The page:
On the 19th of October, 1869, a meeting was held at the St. Norbert parish that elected the Comité national des Métis with Louis Riel as the secretary. On October 20th, 1869, the Métis learned that Govenor McDougall from Canada was heading to them with arms and men. The Métis were already nervous about their land as they had had confrontations with surveyors in the past and were concerned about the upcoming land transfer. The Hudson’s Bay Company that owned and governed the Métis land was set to transfer it to the Canadian government and the Métis of the area were not well informed of the terms of the transfer and how it would affect them (Manitoba Culture, Heritage and Citizenship – St. Norbert).
On October 21st, 1869, Riel and a group of Comité members met in St. Norbert to discuss a plan to stop McDougall from entering the territory. A group of Métis militia built a three-foot-tall wood barrier blocking the Pembina Trail crossing. In the afternoon of the 21st, in addition to the barrier, about forty armed men were patrolling the area.
Alex McArthur, a HBC employee reports:
“…on a cold raw morning in the last days of October, 1869, I was approaching the River Salle (sic), some nine or ten miles south of Fort Garry…when word came from a house on the wayside that we should be stopped before crossing the river. When within a few hundred yards of the bridge an obstruction, something like a pole fence, appeared across the whole width of the road, which on either side was here bounded by poplar woods.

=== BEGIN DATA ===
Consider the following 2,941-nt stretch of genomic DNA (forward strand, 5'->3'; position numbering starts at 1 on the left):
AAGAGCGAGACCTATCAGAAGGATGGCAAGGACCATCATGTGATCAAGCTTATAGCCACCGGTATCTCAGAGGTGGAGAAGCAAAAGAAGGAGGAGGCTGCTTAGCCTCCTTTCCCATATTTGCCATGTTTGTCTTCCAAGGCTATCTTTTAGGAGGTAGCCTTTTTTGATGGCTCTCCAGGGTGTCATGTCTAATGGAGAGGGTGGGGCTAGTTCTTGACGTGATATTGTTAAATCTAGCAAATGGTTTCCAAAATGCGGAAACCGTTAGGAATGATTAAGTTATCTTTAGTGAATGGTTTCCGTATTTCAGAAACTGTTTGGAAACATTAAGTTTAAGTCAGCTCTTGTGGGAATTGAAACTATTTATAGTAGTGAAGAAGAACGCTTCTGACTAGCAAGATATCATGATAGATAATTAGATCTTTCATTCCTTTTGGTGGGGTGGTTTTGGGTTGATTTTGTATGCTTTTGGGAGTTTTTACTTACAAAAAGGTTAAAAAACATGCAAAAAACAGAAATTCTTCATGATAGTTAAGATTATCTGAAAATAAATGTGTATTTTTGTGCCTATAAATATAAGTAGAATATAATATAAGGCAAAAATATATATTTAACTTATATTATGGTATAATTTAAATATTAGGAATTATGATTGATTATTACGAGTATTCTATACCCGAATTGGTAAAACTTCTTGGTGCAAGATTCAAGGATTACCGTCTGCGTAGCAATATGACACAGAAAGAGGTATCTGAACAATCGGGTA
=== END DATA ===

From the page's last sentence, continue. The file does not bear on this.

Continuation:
A few men with guns in their hands were standing on the other side of the barricade. One of their number was dispatched to a tannery which stood in a hollow close by the bridge, and in a few minutes returned with someone having authority. After a few questions some poplar poles were thrown aside from the slight construction in front of us, and we were allowed to pass through… we were told that the rather simple looking obstruction across the road was intended to keep out Governor McDougall and his whole retinue and, strange as it may seem, it effected this purpose.” (Métis Museum – La barriere)
The barrier was successful and prevented the government officials from occupying the territory and proving that the Métis would resist being taken over. This was the start of the Red River Resistance which ended in the creation of the Manitoba Act that officially declared Manitoba a province.
In 1906 a stone cross was erected by L’Union Nationale Métisse de St. Joseph near the La Salle river in honour of this event. The text of the monument reads,
“Here Nov. 1st, 1869 the Métis “barred” the road to the envoys of the Canadian government on their way to Fort Garry to establish a new government. The intervention of the Métis forced the authorities to undertake negotiations which brought about the creation of Manitoba and enshrined the rights of the population of Red River.”
The memorial now sits at Place St. Norbert. La Barriere park is also named after this historic event.
Sources and More Information
Manitoba Historical Society – Red River Resistance
Métis Museum – La barriere
Letter Authorizing Movement of La Barriere Cross
Derrick Nault – La Barriere Monument
Centre du Patrimonie – Souvenir de la Barriere
Manitoba Culture, Heritage and Citizenship – St. Norbert
The Metis and the Spirit of Resistance – Metis Museum
Report of the Select Committee on the Causes of the Difficulties in the North-West Territory in 1869-70 (1874)